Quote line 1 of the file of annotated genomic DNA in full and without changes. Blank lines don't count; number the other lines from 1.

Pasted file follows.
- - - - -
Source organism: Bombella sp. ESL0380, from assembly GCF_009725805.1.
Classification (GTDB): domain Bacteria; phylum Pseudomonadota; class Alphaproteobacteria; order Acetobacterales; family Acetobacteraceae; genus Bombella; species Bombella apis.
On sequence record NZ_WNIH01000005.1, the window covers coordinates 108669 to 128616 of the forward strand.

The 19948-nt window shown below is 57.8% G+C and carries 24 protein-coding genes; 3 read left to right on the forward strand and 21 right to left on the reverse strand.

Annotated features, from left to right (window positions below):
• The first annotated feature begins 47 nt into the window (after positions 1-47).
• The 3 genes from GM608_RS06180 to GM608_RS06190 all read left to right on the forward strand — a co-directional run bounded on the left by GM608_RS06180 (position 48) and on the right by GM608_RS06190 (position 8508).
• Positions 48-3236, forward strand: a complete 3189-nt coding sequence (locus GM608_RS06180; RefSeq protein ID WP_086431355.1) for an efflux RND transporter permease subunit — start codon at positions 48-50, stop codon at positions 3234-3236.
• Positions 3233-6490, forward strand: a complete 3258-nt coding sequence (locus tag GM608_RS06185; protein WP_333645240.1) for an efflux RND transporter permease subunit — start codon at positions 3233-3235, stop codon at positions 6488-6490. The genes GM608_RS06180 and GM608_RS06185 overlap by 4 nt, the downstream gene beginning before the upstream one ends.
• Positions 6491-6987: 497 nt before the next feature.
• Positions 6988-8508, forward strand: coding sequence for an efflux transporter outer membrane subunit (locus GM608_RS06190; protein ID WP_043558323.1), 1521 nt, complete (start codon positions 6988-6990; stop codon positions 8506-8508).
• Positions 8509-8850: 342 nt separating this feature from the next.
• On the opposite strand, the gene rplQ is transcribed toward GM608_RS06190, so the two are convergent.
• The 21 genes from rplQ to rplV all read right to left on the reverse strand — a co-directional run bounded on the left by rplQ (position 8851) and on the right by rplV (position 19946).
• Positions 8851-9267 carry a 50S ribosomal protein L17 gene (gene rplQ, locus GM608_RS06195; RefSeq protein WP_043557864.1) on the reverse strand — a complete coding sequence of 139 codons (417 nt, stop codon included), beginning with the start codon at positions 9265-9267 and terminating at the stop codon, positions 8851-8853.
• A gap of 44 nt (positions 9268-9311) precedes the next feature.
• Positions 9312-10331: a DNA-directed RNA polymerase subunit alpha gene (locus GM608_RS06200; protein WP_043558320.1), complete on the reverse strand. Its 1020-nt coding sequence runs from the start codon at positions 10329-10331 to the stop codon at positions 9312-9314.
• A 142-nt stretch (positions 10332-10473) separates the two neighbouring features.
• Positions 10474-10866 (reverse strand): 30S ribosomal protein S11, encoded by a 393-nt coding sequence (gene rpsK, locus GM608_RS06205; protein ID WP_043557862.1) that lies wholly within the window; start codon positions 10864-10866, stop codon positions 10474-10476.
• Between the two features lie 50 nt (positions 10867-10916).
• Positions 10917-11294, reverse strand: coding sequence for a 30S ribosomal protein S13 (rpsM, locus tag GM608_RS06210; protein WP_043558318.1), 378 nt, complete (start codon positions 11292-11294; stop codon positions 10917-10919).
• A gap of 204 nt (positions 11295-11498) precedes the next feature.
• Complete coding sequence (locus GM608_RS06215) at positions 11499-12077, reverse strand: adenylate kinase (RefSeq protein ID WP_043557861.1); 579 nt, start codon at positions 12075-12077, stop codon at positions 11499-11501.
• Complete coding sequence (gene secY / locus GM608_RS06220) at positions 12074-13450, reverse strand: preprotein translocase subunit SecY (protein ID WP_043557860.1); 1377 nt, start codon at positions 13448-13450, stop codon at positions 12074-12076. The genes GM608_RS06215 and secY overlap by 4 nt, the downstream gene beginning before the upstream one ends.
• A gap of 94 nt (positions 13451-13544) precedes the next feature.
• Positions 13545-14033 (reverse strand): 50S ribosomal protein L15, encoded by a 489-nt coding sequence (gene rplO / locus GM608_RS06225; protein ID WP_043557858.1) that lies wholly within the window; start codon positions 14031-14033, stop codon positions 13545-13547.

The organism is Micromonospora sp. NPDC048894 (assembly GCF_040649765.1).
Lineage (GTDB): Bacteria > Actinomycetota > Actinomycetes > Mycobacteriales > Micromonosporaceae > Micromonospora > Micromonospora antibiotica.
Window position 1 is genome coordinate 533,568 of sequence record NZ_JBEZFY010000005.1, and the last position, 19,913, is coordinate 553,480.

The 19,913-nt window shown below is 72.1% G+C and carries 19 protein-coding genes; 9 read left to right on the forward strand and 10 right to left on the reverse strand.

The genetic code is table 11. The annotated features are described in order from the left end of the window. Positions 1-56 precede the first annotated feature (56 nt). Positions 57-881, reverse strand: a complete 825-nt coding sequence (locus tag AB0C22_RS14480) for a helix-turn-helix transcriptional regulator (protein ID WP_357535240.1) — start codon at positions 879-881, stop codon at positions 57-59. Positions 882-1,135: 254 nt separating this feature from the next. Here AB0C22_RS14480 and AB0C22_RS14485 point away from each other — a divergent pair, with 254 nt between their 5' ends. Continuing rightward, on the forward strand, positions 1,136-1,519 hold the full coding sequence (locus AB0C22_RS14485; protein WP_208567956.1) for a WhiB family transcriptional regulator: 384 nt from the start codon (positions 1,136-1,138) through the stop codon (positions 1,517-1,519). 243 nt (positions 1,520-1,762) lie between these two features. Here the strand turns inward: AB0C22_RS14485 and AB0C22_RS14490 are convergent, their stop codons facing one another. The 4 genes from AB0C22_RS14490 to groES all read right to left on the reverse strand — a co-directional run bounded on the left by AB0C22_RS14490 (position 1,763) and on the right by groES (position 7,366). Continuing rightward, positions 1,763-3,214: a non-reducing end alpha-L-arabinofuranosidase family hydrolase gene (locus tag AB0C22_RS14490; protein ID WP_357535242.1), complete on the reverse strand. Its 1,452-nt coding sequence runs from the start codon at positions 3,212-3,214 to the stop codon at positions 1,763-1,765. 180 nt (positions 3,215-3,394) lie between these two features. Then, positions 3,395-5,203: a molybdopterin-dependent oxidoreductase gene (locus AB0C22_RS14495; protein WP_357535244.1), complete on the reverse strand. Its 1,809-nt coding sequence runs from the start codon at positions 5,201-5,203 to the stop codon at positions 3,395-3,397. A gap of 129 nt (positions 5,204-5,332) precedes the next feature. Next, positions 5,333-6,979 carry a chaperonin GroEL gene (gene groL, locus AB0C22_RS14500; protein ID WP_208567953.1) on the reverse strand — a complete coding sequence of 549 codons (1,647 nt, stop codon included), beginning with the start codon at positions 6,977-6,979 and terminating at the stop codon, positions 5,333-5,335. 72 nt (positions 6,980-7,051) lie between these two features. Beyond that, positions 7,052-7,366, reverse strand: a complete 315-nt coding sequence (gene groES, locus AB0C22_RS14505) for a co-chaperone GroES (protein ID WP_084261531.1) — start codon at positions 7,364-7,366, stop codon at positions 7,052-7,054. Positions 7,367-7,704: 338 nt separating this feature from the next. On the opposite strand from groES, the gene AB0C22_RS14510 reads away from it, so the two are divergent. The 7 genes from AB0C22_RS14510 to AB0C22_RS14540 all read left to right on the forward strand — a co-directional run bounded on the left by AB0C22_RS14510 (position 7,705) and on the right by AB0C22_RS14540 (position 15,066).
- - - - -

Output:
Source organism: Bombella sp. ESL0380, from assembly GCF_009725805.1.